The problem, of course, is that the debate will likely do more than reorient the SPD--in the minds of foreign investors, it is likely to reorient Germany as well. Schröder has tried to limit his focus to a specific kind of investor and play down the impression that he is going after foreign capital in general. In the same speech calling for hedge fund limits, he said, "We need foreign capital coming into the country." But that's a distinction lost on most voters tired of high unemployment and stagnant growth. Indeed, Müntefering's attack found fertile soil in the minds of many Germans, coming as it did in the wake of anti-Americanism stirred by Schröder's last populist Hail Mary. A union magazine, for instance, recently published a cover that read, "U.S. Companies in Germany: Bloodsuckers." And it's not just the working class: On a recent trip to Germany, I heard repeated criticism from mainstream German politicians of the "Anglo-Saxon" business model, which many view as a growing threat to German society.

It's also a distinction likely to be lost on foreign investors themselves. Even if they decide that Schröder is just trying to score political points, it's a clear signal that the chancellor is unwilling to take full responsibility for his previous efforts at opening the German economy--and thus likely to behave unpredictably in the future. If he's willing to dabble in anti-capitalist rhetoric to win a state election, who knows what he will do next year? To be sure, there needs to be room in German politics for a critique of globalization, which is inarguably a challenge for countries with robust social welfare systems. But as more than a few critics have pointed out, the SPD should be looking for ways to harness foreign capital to social ends, not scare it away. Germany's tax revenues are down significantly, and economists predict that for the foreseeable future the European economy, riding on a meager 1.5 percent growth, will be incapable of providing the investment boost needed to get the public till full again.

As the Financial Times noted this week, "Mr. Schröder's plan suggests that the anti-capitalist tone could ... also inform policy over the next 16 months." Whether that will save him in 2006 is anyone's guess; given the public's anti-American sentiment, it could very well be a winner for the SPD. But it will be a loser for everyone else.

Risen is right. There does need to be a healthy critique of globalization -- in all capitalist societies. In addition, Germany's tradition of social capitalism has long been a healthy counterpoint to "Anglo-Saxon" liberal capitalism. But turning on foreign investment when your own unemployment rate stands at 12% and when even your own heartland turns against you isn't the right way to go. And it's particularly worrisome whenever Germany turns inward and sets itself in opposition to some designated "Other" -- even if that "Other" is as seemingly banal as "international capital".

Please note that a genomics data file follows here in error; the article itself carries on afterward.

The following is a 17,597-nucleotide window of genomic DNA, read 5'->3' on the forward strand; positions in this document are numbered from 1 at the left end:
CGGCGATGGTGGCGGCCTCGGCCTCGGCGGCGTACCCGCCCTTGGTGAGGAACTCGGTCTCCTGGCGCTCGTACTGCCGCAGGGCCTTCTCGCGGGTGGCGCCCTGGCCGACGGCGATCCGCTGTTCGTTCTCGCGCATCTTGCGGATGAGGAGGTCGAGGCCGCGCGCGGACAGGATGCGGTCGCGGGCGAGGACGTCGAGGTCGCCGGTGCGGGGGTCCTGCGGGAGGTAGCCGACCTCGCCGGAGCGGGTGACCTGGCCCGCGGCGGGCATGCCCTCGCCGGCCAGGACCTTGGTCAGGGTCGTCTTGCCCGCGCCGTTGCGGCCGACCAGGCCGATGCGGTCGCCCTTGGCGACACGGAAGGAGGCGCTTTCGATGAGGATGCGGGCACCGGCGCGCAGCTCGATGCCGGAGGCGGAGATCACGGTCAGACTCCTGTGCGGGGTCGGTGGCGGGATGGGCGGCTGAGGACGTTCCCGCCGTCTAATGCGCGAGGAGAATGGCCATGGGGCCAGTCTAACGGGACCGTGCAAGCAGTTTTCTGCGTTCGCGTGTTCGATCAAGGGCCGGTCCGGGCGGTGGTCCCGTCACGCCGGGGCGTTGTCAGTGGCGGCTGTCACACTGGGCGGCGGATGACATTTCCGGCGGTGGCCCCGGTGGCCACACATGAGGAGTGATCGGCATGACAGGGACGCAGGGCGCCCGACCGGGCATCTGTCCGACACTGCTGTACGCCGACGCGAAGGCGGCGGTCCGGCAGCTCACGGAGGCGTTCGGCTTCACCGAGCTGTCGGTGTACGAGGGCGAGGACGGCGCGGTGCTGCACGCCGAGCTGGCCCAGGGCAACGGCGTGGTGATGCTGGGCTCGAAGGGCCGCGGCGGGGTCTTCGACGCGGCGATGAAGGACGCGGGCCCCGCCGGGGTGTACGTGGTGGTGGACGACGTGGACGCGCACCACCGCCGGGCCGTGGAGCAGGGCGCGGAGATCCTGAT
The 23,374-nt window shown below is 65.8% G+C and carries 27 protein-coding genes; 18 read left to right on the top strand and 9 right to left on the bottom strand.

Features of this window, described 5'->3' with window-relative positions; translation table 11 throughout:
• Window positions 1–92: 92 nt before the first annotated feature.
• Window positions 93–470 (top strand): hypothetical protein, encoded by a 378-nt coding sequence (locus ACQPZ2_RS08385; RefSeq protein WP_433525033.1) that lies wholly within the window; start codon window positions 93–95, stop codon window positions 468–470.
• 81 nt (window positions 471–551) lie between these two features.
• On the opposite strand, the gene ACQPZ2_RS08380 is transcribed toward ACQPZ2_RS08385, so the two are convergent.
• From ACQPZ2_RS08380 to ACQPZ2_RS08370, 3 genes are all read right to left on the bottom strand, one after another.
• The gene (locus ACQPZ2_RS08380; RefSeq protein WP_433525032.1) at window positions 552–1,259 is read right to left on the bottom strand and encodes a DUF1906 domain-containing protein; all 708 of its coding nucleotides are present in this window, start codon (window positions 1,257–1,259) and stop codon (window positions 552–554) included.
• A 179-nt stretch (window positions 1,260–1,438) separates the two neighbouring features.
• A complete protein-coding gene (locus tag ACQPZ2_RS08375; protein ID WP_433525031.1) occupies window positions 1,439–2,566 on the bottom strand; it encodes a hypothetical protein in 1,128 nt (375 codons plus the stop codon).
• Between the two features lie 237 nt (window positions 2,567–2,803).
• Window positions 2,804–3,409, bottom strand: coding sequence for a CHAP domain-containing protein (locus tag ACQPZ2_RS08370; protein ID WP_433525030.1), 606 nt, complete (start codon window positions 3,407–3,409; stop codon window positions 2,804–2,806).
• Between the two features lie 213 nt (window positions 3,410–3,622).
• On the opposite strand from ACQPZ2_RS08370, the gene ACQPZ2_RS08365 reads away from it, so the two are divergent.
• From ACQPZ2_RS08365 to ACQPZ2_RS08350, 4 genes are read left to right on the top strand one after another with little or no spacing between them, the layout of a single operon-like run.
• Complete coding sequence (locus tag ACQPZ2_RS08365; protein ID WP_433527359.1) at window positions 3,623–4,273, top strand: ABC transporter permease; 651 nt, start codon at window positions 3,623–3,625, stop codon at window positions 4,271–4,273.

Anti-European conservatives will hold this up to be yet another sign of Europe's decadence. Whatever my own reservations about the future of Europe (not least its anti-democratic tendencies), it is important that Germany, the continent's leading economy, be engaged with its European partners, as well as with its traditional allies across the Atlantic. At least we know that Schroeder is just playing typical political games. But at what price?

Bookmark and Share


  • It is worrysome, especially since Schroeder was trying to make some worthwhile reforms to the German economy. It's the old saying, no good deed goes unpunished. If Schroeder loses, no one else will be willing to touch what seems to be Germany's political "third rail."

    Frankly, what worries me more than Germany's economy is the way that the United States and, yes, Jews, seem to be cast in the role of the villain. I try not to be paranoid about anti-semitism, but I don't think it's unfair to argue that Europeans, in general, increasingly conflate Jews and America. And the old saw about "international capital" is disturbingly familiar. Some of the anti-globalization rhetoric, at least at the fringes, has more than a little tinge of anti-semitism IMO.

    By Anonymous Anonymous, at 12:12 PM  

  • I don't know enough about Angela Merkel to be able to predict what a new CDU/CSU government would do. But it is a shame that Schroeder's campaign strategy is to pander to the left -- and to raise the spectre of the "Other" (i.e., someone or something to blame for Germany's woes). Yes, some of it is anti-Semitic.

    By Blogger Michael J.W. Stickings, at 11:50 PM  

  • About inurl:"ViewerFrame?Mode="
    inurl:”ViewerFrame?Mode=”is a website to share live webcams online,inurl:”MultiCameraFrame?Mode=”

    By Anonymous Anonymous, at 8:21 AM  

Post a Comment

<< Home